On the other hand, mineral-associated organic matter is a more persistent form of soil carbon that can remain in the soil for decades or even centuries. Increasing the amount of that type of soil carbon can help keep carbon out of the atmosphere over longer time periods.
The researchers recently published their findings in Global Change Biology, reporting that the soil organic carbon content was higher in all cover crops treatments than in fallow plots. Compared to the legume, soils under monocultures of grass and brassica had a higher proportion of plant-derived carbon in particulate organic matter. In contrast, soils under legumes had greater accumulation of microbial-derived carbon in mineral-associated organic matter.
The study results revealed, for the first time, that the cover crop mixture contributed to a higher concentration of plant-derived compounds in particulate organic matter, explained Ziliang Zhang, who spearheaded the study. As a postdoctoral scholar in the Department of Plant and Environmental Sciences at Clemson University when the research was conducted, he performed the huge volume of soil and data analysis involved in the study.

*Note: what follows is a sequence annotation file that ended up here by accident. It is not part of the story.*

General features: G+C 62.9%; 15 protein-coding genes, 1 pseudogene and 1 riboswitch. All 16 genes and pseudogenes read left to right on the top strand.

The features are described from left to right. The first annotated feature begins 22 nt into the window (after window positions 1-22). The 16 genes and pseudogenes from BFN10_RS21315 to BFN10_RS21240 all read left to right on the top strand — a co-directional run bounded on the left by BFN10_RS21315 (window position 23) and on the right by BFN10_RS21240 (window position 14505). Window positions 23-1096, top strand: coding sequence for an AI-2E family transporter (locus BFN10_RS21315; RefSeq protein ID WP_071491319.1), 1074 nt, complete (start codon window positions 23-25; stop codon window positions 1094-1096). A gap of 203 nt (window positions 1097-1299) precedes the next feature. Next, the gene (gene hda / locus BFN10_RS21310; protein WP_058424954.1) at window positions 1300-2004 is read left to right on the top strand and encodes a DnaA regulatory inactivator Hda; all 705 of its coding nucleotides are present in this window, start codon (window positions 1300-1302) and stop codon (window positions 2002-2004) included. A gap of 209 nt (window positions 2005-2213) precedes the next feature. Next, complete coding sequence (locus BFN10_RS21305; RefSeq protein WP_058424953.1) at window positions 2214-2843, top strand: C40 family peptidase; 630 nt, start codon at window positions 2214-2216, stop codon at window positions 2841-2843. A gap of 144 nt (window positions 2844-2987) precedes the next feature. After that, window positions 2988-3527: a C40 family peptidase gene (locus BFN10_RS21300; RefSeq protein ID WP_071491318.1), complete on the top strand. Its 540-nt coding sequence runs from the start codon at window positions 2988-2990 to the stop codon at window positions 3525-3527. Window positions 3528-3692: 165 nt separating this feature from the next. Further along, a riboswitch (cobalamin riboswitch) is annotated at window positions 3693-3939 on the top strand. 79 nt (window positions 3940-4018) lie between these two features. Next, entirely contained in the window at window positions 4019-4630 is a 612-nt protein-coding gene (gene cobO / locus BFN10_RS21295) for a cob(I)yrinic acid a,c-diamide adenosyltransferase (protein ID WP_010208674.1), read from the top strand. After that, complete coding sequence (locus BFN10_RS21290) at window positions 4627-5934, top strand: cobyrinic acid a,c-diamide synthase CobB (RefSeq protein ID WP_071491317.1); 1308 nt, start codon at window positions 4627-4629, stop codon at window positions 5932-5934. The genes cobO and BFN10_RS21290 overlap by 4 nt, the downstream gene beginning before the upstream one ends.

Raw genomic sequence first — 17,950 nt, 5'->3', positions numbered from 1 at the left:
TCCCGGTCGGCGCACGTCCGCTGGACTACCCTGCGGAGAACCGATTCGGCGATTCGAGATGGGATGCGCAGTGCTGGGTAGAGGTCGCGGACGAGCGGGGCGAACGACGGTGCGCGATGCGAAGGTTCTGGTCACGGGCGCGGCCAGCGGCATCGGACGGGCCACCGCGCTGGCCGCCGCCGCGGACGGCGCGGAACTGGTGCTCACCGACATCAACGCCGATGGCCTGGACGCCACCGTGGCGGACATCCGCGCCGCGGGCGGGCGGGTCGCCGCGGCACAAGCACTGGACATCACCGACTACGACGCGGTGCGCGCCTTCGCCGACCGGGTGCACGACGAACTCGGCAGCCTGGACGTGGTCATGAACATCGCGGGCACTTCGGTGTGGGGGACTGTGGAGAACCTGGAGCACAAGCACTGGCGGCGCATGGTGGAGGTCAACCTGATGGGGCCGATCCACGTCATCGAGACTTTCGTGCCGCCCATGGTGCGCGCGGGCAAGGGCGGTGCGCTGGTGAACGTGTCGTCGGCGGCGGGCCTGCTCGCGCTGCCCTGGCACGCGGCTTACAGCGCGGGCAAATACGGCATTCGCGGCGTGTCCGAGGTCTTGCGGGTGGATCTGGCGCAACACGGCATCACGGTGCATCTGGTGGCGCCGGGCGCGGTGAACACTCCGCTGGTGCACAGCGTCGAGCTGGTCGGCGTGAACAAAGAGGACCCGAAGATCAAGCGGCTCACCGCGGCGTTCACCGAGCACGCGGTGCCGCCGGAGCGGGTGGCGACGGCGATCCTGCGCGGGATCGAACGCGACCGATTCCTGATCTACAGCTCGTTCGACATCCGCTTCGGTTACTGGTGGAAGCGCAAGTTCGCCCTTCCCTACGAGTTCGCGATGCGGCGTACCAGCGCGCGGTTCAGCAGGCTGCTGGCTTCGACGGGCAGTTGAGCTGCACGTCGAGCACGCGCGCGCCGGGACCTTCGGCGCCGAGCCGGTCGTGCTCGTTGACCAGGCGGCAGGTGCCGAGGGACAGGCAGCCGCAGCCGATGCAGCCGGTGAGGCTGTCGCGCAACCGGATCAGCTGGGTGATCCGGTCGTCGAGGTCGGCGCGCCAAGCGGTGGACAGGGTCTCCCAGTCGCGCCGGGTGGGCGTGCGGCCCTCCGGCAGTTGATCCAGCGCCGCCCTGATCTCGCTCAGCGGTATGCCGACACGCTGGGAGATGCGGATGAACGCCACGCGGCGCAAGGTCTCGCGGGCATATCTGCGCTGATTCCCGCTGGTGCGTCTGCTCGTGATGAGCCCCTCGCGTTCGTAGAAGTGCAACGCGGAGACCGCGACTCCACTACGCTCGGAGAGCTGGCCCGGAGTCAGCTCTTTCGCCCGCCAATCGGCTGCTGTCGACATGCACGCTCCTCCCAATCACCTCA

“In terms of the global carbon cycle, understanding how plant carbon gets into soils, and how long it stays there, that’s a big deal,” he said. “This study advances our fundamental understanding of how we might manage the global carbon cycle. Our discovery that the different plant species tend to create different types of carbon — that we think have different lifespans in the soil — is significant.”